Via the New York Times, an article with empirical evidence that regulatory incentives encourage cabs to disappear around 5pm, just when they are needed most.
The article places blame on the fact that most cabs are leased by larger companies and typically operate 24 hours a day via employees trading off 12 hour shifts, and notes that the regulatory commission has attempted to fix the problem by raising fares during rush hour. The real problem, of course, is that New York City strictly limits the number of cabs allowed in the city and requires that they all be uniformly painted yellow.
Taxi medallions in New York are strictly limited (a medallion is required by law to operate a cab) to the extent that they sell for over $700,000. This enormous up-front cost makes it more difficult for individuals to attain cab licenses, and more likely for them to end up in the hands of large companies with more resources -- making long, inflexible shifts more likely as larger companies with increased resources capture rents and encourage employees to demand longer shifts to help earn a sufficient wage. In addition, were medallions available at a cheaper price, it might be easier to for cabs to work part-time, covering only periods of high demand such as evening rush-hour.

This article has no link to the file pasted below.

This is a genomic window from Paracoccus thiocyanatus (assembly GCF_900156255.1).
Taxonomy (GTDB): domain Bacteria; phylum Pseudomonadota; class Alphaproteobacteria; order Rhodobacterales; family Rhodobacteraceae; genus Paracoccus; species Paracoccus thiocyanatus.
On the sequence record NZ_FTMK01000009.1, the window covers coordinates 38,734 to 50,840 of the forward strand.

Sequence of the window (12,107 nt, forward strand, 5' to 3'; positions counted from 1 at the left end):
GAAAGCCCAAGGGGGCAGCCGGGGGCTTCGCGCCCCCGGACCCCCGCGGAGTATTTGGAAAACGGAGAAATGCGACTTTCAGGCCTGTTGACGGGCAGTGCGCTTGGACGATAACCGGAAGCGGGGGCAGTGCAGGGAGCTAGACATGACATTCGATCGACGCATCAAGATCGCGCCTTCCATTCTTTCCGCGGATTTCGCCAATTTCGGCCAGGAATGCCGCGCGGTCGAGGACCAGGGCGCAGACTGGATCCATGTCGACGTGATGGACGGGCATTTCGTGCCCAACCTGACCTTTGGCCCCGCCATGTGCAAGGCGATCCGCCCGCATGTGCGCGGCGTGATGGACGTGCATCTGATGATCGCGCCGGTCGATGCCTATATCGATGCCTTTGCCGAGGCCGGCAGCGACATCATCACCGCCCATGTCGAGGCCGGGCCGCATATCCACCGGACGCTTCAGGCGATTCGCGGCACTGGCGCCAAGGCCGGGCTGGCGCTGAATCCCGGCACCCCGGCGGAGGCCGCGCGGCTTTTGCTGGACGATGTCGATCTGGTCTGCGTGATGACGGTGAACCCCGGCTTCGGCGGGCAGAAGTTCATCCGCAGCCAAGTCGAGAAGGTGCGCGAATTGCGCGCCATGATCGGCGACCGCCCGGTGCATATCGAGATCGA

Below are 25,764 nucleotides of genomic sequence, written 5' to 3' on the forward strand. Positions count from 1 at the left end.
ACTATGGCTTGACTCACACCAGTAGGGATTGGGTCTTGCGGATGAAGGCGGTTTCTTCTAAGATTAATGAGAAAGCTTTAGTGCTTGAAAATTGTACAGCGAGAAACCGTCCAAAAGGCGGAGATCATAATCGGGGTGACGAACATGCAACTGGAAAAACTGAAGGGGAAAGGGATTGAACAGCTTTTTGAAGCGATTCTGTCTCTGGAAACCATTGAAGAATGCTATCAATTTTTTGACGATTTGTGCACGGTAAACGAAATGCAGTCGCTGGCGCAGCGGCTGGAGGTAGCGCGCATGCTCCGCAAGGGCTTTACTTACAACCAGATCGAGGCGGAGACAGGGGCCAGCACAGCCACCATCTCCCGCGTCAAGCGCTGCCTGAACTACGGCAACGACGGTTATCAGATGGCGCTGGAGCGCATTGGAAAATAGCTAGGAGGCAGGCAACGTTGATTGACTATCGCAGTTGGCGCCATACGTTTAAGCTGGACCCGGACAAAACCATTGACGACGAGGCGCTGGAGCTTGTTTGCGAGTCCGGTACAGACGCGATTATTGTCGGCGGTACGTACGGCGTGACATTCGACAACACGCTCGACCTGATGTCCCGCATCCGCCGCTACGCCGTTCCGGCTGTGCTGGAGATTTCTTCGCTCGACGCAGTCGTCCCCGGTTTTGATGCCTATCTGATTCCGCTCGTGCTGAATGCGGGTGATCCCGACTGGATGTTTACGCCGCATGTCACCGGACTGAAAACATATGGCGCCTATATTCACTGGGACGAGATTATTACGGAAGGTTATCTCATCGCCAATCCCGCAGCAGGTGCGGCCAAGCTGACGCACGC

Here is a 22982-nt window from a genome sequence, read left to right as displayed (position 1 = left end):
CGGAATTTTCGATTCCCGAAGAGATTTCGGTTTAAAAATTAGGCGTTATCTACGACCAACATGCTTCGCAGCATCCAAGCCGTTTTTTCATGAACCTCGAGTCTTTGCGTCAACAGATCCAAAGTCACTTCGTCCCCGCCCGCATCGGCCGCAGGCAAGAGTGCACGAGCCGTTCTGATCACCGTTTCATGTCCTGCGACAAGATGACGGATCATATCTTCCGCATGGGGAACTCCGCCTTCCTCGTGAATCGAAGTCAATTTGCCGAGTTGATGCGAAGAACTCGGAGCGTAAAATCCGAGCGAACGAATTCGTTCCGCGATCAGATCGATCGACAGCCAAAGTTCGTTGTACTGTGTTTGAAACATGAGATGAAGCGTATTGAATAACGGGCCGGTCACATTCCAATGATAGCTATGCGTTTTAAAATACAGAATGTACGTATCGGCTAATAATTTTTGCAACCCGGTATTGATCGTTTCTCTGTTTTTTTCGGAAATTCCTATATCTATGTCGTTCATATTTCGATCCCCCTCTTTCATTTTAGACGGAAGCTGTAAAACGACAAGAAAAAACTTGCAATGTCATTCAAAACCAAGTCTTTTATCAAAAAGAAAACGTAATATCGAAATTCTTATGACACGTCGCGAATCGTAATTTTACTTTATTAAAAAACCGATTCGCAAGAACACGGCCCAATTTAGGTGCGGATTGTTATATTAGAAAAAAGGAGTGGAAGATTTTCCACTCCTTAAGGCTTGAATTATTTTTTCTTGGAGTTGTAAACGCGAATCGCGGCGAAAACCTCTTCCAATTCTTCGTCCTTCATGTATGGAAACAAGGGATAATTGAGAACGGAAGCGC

The city's Taxi Czar takes a surprisingly prudent stance:
The, which prides itself on data-driven policy, is still grappling with how to handle the discovery. Mr. Yassky said that, so far, he had no plans to ask for any changes to the industry’s schedule, although his team is still considering its options.
Mr. Yassky said the city “should be circumspect about substituting its judgment for the judgment of business people.” But he acknowledged that any attempt at regulation would have to take into account the forces that have kept the practice in place for years.
Though it still seems very likely that these regulatory bodies are directly or indirectly setting up the industry structure that they now view as troubling (and their likely response would be one of increased regulation, rather than de-regulation).
Image credit: lukegeorgeson's flickr photostream.